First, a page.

Bangladeshi's Prime Minister Sheikh Hasina knows the pain of loss better than most. She has lived with it since the slaughter of her family on August 15, 1975. Her promise to bring the murderers of Rajib Haider – an architect and atheist, secular blogger killed in Dhaka for his views on February 15, 2013 – to justice, had the honesty of someone who deeply empathised with his family, whom she was visiting to offer her condolences and grieve with in person. Three years later, Bangladesh still awaits fulfilment of that promise.
Two days after Bangladesh turned 45, the High Court took two minutes to dismiss a petition that had been a nuisance to the country’s fiercely independent judiciary since 1988.
Following the same court’s ruling in October 2010, secularism, enshrined in the constitution as one of the four founding principles of the nation, was revived when the document was amended for the 15th time by a legislative branch committed to keeping the nation and its laws from becoming archaic.
The compromise of retaining Islam as the state religion, however, meant that the constitution was rendered incongruent and toothless owing to its inherent contradictions.
The March 28 decision upheld Islam’s standing, thereby allowing Awami League’s version of a Bangladesh built on the solid foundations of compromise to continue unabated.
Wrong side of history
The trouble with compromise is that it allows those in power to garner support from diametrically opposite views as required to remain in power, with devastating consequences for average citizens. Nazimuddin Samad, a secular activist who was one of the few voices to take issue with the baffling legal ruling, was butchered by Islamic fundamentalists on April 7.
Vast swathes of conversations on the day and the one after centred on the impending Pohela Boishakh celebrations being anti-Islamic, while the government investigated whether Nazimuddin had hurt religious sentiments.
The government concurred with the loud vitriolic voices of intolerance in looking to blame the victim and make murder acceptable, legal.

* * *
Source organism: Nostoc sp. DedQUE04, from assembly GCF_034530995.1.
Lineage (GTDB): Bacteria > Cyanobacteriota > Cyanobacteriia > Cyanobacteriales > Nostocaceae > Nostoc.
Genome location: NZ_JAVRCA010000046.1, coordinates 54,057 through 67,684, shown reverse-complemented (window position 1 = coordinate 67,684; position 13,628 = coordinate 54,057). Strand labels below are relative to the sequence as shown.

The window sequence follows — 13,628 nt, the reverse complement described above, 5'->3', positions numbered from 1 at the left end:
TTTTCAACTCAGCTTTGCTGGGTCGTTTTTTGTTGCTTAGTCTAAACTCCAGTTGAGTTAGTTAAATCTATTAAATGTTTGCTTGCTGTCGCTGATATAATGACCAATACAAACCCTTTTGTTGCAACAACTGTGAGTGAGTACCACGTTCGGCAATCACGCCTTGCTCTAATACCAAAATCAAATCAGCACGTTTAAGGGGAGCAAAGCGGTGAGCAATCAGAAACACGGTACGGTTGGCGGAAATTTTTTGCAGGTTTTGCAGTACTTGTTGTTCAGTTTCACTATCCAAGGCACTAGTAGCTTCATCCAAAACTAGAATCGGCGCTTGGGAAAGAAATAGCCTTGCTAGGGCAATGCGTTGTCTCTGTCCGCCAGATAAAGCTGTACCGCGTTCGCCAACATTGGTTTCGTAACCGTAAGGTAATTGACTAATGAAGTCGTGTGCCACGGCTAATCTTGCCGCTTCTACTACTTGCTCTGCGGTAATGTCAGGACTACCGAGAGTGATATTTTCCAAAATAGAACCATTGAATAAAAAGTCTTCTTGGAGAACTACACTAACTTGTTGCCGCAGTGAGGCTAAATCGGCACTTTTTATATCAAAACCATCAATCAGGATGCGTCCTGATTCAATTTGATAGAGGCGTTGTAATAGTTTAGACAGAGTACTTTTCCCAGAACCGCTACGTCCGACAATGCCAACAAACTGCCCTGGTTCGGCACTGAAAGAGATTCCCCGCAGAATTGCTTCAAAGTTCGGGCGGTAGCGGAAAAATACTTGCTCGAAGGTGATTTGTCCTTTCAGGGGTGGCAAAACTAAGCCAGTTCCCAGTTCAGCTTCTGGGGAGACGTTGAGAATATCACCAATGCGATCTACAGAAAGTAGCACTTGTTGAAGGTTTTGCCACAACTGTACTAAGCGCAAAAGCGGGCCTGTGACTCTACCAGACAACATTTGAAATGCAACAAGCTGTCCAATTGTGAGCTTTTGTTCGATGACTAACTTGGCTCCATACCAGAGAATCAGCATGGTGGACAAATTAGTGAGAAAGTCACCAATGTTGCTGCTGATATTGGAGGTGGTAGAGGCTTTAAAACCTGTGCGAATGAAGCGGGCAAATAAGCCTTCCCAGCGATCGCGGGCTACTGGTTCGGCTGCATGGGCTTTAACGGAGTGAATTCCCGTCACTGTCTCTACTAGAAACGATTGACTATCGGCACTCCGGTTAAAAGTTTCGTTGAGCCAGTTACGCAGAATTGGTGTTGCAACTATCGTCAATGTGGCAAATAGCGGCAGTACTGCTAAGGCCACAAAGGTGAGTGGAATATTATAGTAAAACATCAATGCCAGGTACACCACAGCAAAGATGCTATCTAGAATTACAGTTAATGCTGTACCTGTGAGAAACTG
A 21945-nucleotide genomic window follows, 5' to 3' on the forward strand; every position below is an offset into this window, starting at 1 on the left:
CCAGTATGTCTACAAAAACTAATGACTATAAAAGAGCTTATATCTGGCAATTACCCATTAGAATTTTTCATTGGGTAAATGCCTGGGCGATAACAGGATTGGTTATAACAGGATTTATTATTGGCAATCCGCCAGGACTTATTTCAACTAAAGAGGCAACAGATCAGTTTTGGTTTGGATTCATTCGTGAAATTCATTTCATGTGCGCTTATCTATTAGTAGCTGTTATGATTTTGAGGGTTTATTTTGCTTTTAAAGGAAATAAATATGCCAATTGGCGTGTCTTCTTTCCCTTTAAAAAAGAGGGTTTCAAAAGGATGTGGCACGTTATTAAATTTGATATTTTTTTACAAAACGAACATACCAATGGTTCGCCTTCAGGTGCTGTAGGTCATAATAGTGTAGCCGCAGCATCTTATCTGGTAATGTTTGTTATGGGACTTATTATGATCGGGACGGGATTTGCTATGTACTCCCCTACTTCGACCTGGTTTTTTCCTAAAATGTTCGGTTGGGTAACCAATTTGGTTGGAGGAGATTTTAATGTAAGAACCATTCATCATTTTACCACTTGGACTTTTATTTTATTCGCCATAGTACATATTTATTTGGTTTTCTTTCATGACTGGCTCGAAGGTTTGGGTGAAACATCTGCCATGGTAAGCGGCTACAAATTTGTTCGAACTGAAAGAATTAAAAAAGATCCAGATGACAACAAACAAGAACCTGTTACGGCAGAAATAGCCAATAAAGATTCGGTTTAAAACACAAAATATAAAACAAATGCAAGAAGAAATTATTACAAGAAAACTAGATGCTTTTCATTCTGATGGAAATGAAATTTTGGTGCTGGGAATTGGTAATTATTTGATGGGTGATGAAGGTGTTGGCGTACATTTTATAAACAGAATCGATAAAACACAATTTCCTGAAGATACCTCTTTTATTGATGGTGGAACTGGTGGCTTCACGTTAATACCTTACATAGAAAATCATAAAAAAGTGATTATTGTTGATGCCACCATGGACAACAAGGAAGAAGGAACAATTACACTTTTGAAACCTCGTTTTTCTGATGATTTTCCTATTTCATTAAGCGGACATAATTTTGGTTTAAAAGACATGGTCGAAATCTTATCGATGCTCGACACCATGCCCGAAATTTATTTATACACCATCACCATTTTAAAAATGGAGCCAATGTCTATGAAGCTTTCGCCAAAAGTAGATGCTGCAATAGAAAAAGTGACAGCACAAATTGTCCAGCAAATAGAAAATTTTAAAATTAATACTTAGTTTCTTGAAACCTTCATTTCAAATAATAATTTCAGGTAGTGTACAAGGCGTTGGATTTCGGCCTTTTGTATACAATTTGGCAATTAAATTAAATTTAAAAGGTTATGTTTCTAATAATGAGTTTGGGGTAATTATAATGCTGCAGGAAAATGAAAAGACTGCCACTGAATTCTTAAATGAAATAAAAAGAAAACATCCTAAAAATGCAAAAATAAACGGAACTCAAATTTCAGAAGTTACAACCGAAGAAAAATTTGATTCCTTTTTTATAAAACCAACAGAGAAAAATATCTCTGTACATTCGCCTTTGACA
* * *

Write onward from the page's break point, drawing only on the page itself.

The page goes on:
In her Pohela Boishakh address after Nazimuddin’s murder, the same prime minister who had so passionately showed solidarity with Rajib, secularism, and the oppressed secularists, chose to be on the wrong side of history.
Dictated by perceived realpolitik, she denounced indecent statements about religion and declared the government could not take responsibility for their heinous consequences. It matters little what else she said since she had expressly endorsed censorship, intolerance, and the violent vigilantism of narrow-minded fundamentalists.
A correct version of Bangladeshi history does, indeed, show Awami League’s claims of military dictators, Zia and Ershad, introducing the scourge of Islamism in independent Bangladesh to be true.
The claims of Jamaat’s historic fundamentalism and violence also hold water. The party in government is less candid about contemporary history, however.
The current battle over religion in politics has come to pass because Awami League brought these historic political divisions that had simmered under the surface and adversely affected the country to the fore in 2013. The government dishonestly played the secularism and patriotism cards when those values were needed to keep it in power.
The prime minister’s heartfelt actions in the aftermath of Rajib’s murder and her son, Sajeeb Wazed Joy, going to Shahbagh with an entourage, are lasting images from that time.
Repeatedly saying that the Awami League is the only thing that stands in the way of Bangladesh being engulfed by the flames of Islamism, prompted and nurtured by Bangladesh Nationalist Party and Jamaat, does not make it true. Under the government’s watch, “atheism” – which is not proselytised like Islam and Islamism, or any other religion and its extremist offspring – has become a derogatory word worthy of brutal punishment, and “secularism,” “freethinking,” and “heresy” have become its interchangeable synonyms.
Politics of convenience
Self-censorship, once patronisingly encouraged as good sense and practice, has become mandated by the state. Even the prime minister’s brave refusal to bow to the demands of extremists and enact new blasphemy laws in 2013 has been reduced to a political manoeuvre by a government that has a natural affinity with existing blasphemy laws dating back to 1890, a remnant of the British imperial penal code, that characterise the undefined and indefinable concept of hurting religious sentiment as a criminal offence.
The British zeal for a divine right to rule manifested itself as Bengal being divided along religious lines to be conquered. The only conceivable reason for the government not to take any responsibility for drawing similar lines, encouraging communalism – Islamism versus secularism and all else – and being a supportive bystander to intolerance and violence, is that this is precisely what it wants.
The Islamist terror narrative bruited about the world is believed more easily than the planet Earth being older than 6,000 years. The promulgation of the campaign against it allows domestic and imperialist autocrats to subdue it by any means necessary. The real danger to any regime, however, is dissent stemming from secularism and socialism.
The Awami League’s ideologically paradoxical compromise is an attempt to be three moves ahead in a game of chess of its own making. Islamism and secularism may have been defenestrated, but the government is not above using them when necessary, and the populace will be left to peck at the crumbs the thrusts and parries will inevitably leave behind.
This article first appeared on the Dhaka Tribune website.